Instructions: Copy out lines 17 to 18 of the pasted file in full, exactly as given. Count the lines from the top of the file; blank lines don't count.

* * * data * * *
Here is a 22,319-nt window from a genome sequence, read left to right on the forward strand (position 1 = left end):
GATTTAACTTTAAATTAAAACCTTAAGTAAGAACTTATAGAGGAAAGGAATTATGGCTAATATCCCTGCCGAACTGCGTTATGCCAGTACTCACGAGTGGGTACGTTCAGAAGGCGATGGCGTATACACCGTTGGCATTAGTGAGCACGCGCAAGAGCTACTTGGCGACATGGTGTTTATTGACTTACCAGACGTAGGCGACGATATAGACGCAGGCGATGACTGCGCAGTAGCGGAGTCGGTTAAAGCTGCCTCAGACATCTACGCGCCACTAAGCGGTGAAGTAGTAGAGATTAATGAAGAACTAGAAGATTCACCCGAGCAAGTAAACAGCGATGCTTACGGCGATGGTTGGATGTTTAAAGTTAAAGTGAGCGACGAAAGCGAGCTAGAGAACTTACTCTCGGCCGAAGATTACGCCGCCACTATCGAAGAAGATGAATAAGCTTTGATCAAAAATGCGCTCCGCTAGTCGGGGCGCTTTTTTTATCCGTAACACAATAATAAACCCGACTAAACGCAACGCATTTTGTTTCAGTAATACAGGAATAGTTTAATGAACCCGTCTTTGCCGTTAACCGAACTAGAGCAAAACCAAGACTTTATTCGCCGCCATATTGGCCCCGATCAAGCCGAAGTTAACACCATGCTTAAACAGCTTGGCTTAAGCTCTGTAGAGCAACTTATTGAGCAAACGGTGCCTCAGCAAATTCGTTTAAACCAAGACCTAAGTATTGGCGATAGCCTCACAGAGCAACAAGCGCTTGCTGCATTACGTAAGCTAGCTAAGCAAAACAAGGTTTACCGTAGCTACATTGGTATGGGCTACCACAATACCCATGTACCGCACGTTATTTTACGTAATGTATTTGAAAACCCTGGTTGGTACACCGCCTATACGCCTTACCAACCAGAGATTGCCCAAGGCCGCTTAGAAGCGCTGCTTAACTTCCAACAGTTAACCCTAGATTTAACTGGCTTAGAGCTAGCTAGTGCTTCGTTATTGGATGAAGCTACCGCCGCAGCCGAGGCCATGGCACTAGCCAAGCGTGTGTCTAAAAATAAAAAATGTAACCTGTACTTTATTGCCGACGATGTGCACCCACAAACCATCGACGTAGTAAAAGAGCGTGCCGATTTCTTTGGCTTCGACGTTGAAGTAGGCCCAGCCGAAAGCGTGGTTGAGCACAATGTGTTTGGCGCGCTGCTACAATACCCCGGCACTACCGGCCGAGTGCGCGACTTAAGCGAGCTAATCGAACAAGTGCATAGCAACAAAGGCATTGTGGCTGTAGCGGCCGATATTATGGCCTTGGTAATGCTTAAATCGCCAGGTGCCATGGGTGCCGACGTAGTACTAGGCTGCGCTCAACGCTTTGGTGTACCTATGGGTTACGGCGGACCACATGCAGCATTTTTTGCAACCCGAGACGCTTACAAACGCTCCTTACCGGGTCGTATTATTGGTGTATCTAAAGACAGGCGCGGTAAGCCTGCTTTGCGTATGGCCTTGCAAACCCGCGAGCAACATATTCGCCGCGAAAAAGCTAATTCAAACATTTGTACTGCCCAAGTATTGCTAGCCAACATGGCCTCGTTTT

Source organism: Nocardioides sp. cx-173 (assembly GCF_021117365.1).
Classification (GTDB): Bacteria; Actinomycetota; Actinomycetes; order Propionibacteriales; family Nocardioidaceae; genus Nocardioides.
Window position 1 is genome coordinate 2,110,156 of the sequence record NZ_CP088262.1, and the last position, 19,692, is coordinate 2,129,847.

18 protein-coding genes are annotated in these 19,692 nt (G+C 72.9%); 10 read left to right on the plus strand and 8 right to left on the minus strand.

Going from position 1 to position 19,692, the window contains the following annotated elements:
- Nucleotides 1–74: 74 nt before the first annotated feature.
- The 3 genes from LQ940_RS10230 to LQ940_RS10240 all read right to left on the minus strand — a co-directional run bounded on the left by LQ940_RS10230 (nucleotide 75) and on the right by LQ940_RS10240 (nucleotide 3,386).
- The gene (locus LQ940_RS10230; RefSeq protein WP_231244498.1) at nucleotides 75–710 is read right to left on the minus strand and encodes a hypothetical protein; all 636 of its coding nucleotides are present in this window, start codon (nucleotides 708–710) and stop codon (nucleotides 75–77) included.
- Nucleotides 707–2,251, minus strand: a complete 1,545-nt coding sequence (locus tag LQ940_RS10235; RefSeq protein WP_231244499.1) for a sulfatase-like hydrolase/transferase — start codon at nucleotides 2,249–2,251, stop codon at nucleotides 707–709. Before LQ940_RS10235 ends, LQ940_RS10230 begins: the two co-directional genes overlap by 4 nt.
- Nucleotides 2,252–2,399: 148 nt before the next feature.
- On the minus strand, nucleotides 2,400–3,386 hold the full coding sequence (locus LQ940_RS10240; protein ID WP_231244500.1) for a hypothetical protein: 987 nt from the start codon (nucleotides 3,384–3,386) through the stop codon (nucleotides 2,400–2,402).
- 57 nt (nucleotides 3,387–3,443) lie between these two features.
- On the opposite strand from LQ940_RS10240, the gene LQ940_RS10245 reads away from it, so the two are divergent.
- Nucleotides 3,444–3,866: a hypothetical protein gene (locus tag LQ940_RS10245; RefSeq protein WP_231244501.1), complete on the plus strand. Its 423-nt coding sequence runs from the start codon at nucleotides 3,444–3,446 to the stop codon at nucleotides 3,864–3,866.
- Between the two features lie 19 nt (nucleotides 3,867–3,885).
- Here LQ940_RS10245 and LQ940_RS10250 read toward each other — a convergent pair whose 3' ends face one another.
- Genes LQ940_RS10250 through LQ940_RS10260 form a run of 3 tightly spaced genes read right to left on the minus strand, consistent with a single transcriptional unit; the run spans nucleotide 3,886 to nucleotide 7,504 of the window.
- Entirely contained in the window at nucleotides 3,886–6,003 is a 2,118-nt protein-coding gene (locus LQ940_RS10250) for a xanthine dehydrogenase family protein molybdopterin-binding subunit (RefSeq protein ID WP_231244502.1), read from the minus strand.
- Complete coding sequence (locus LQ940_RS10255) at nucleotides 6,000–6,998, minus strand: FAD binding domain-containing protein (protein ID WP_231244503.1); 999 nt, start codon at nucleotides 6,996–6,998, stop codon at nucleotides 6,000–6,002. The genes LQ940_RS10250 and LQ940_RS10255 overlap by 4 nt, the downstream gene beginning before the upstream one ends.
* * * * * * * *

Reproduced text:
- Between the two features lie 19 nt (nucleotides 3,867–3,885).
- Here LQ940_RS10245 and LQ940_RS10250 read toward each other — a convergent pair whose 3' ends face one another.